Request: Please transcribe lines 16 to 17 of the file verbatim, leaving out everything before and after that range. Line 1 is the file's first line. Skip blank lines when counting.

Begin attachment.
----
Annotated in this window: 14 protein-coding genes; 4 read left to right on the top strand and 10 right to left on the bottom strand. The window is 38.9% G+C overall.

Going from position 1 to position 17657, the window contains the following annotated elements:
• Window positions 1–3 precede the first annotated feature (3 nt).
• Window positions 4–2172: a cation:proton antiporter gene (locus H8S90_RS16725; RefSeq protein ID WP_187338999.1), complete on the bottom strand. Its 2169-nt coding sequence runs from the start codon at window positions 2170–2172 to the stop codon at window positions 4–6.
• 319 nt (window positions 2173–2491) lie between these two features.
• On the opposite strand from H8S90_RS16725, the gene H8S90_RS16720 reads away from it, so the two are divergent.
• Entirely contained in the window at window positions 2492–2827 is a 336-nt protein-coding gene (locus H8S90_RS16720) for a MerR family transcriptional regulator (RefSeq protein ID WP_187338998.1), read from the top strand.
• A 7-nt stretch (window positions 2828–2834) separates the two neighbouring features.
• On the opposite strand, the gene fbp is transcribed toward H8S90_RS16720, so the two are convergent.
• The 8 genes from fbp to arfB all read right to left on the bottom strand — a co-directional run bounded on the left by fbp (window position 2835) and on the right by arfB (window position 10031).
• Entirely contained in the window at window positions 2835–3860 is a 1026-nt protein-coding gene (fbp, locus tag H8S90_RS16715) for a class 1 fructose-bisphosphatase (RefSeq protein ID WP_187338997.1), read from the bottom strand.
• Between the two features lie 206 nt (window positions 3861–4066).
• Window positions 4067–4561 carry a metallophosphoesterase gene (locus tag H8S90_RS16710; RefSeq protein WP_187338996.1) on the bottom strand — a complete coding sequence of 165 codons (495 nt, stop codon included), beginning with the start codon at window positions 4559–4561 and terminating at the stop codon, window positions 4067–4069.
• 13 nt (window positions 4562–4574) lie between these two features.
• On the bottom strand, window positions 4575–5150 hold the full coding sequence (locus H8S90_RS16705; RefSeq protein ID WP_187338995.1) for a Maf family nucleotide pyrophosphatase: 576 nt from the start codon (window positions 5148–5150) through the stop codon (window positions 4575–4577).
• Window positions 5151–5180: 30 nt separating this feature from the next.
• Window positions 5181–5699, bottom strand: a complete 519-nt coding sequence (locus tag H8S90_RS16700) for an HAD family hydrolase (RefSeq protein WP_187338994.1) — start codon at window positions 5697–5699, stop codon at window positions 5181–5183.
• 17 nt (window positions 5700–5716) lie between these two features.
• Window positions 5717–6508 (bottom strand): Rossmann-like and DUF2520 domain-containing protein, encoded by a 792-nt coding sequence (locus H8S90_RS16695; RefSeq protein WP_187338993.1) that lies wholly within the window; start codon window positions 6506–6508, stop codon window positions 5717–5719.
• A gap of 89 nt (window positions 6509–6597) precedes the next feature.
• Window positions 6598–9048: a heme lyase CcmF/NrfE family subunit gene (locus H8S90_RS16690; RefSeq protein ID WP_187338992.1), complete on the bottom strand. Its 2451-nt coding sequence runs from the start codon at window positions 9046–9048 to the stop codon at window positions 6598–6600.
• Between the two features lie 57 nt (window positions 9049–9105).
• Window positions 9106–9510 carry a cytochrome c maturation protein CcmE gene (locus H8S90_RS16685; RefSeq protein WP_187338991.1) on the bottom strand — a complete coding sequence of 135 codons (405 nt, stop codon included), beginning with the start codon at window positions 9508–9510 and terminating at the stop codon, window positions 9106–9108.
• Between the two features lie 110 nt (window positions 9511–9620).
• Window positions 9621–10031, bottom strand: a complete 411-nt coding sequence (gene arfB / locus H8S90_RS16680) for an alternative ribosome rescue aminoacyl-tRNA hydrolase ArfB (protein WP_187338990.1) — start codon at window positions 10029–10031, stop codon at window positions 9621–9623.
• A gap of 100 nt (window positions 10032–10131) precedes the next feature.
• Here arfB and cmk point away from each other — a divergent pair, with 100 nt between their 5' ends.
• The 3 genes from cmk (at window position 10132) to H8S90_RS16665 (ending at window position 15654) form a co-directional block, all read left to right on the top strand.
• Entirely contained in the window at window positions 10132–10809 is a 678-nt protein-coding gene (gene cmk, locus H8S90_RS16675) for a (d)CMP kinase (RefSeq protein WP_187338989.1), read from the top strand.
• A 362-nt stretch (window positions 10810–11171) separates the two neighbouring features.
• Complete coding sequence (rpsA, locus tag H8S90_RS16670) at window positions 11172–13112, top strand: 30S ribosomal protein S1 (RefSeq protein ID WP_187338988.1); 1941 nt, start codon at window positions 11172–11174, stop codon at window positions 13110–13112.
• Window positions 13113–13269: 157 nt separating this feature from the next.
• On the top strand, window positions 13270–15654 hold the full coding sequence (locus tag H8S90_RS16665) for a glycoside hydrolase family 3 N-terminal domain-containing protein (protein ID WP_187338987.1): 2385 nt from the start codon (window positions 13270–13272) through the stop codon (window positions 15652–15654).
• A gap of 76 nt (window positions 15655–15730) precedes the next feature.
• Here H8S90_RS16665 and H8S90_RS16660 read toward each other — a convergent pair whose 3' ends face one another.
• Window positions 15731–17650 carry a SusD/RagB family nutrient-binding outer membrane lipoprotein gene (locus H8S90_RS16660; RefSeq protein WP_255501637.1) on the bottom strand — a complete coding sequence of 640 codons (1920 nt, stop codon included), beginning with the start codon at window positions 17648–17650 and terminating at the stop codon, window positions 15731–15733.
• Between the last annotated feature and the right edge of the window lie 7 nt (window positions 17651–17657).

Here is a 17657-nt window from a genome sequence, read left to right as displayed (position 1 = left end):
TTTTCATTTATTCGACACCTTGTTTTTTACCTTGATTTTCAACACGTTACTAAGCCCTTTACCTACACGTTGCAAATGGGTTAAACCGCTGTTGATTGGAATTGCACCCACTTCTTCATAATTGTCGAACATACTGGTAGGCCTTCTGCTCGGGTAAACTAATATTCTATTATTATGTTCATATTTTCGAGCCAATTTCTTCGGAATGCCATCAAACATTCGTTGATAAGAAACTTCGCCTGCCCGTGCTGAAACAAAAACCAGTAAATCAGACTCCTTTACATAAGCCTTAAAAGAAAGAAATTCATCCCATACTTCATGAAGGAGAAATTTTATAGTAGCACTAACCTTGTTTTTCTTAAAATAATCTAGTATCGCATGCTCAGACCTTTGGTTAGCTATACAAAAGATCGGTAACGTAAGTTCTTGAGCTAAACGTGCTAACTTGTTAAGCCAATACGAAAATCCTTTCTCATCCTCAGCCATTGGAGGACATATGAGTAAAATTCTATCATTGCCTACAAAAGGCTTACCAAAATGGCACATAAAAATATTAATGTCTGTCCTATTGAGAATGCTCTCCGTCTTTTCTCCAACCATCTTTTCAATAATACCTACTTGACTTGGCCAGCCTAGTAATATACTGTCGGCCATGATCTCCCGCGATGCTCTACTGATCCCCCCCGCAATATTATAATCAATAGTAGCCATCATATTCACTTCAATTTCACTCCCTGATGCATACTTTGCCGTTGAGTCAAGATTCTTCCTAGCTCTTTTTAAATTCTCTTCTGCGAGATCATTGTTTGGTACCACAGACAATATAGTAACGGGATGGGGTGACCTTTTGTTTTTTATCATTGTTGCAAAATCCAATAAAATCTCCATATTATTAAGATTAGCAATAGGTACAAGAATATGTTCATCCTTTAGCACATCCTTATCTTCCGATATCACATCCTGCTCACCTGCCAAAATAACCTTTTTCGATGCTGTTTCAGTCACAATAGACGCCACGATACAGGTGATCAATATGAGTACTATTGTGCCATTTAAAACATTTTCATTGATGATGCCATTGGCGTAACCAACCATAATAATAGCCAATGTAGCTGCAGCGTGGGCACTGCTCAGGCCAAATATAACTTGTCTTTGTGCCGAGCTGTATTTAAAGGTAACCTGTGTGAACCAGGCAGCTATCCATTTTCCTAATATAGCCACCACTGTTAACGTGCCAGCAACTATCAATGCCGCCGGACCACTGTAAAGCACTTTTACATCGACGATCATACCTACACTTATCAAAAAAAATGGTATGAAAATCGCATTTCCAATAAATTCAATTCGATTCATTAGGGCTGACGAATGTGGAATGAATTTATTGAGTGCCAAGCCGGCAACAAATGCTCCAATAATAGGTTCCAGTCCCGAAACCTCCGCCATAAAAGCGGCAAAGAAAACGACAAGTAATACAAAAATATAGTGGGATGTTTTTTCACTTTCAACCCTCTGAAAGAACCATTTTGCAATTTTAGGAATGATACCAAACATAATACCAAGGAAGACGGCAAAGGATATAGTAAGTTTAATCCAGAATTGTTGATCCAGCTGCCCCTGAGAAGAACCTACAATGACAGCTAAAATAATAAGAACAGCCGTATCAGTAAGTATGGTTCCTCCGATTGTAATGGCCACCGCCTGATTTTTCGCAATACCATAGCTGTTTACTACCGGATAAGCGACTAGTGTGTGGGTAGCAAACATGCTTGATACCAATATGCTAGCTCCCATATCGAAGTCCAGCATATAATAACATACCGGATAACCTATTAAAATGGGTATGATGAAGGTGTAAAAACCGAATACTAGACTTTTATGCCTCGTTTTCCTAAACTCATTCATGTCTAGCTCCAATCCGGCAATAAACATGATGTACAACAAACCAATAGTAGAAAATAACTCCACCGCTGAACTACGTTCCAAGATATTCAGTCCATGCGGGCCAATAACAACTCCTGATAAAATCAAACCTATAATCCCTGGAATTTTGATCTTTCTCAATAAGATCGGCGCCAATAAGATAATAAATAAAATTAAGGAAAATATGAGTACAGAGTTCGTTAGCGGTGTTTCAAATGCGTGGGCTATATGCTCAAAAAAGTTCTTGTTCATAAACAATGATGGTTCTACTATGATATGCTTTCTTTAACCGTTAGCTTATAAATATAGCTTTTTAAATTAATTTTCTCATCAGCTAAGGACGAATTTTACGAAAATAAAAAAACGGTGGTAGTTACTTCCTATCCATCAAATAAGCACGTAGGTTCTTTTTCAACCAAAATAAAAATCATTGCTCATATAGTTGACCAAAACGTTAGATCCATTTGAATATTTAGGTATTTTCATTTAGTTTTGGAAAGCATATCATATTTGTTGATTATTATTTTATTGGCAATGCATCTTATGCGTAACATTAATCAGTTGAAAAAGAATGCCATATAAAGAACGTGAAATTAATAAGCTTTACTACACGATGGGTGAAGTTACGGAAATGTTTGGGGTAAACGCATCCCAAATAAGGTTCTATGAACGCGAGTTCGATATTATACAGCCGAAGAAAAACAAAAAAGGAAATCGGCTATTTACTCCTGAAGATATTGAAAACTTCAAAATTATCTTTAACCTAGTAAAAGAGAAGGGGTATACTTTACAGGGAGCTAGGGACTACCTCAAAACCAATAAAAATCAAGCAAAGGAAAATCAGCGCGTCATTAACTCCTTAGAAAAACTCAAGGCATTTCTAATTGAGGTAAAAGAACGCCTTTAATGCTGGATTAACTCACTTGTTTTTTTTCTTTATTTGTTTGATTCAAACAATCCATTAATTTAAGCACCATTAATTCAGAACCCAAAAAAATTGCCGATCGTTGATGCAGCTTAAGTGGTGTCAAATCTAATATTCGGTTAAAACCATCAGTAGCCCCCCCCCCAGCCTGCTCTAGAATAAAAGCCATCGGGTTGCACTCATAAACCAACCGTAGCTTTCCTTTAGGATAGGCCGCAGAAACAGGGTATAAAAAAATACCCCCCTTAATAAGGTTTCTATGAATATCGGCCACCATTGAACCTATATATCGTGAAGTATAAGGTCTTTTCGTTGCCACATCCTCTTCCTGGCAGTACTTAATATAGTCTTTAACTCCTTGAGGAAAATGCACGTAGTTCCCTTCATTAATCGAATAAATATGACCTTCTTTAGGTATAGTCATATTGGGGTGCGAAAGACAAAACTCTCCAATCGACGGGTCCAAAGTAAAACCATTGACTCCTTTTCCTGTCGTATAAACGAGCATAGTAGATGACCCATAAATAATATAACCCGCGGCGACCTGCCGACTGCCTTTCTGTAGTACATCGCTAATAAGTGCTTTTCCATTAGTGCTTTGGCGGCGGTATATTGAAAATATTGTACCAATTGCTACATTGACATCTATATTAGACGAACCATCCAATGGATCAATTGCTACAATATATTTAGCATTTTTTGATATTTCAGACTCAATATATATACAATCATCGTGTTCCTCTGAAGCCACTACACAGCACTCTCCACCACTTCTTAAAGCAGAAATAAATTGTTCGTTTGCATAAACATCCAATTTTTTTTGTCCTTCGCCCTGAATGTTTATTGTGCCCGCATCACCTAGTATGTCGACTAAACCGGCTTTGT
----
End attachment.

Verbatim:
• Window positions 5151–5180: 30 nt separating this feature from the next.
• Window positions 5181–5699, bottom strand: a complete 519-nt coding sequence (locus tag H8S90_RS16700) for an HAD family hydrolase (RefSeq protein WP_187338994.1) — start codon at window positions 5697–5699, stop codon at window positions 5181–5183.